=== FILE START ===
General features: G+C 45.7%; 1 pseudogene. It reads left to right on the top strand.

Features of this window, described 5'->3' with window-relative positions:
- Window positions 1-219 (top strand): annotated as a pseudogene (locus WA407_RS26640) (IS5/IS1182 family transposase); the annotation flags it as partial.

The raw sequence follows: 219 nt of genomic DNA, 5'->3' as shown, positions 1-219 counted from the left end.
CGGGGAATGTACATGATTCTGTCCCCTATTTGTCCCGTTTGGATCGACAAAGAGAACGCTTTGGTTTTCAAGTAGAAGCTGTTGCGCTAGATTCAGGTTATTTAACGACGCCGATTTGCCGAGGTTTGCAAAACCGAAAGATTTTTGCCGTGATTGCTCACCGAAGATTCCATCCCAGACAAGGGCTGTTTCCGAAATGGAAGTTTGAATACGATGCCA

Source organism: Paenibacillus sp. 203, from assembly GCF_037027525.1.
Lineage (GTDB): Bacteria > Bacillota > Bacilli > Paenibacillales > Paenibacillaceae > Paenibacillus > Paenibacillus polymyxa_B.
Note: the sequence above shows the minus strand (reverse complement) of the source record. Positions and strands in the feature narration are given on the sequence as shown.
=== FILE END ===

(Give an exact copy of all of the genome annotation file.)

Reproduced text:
General features: G+C 45.7%; 1 pseudogene. It reads left to right on the top strand.

Features of this window, described 5'->3' with window-relative positions:
- Window positions 1-219 (top strand): annotated as a pseudogene (locus WA407_RS26640) (IS5/IS1182 family transposase); the annotation flags it as partial.

The raw sequence follows: 219 nt of genomic DNA, 5'->3' as shown, positions 1-219 counted from the left end.
CGGGGAATGTACATGATTCTGTCCCCTATTTGTCCCGTTTGGATCGACAAAGAGAACGCTTTGGTTTTCAAGTAGAAGCTGTTGCGCTAGATTCAGGTTATTTAACGACGCCGATTTGCCGAGGTTTGCAAAACCGAAAGATTTTTGCCGTGATTGCTCACCGAAGATTCCATCCCAGACAAGGGCTGTTTCCGAAATGGAAGTTTGAATACGATGCCA

Source organism: Paenibacillus sp. 203, from assembly GCF_037027525.1.
Lineage (GTDB): Bacteria > Bacillota > Bacilli > Paenibacillales > Paenibacillaceae > Paenibacillus > Paenibacillus polymyxa_B.
Note: the sequence above shows the minus strand (reverse complement) of the source record. Positions and strands in the feature narration are given on the sequence as shown.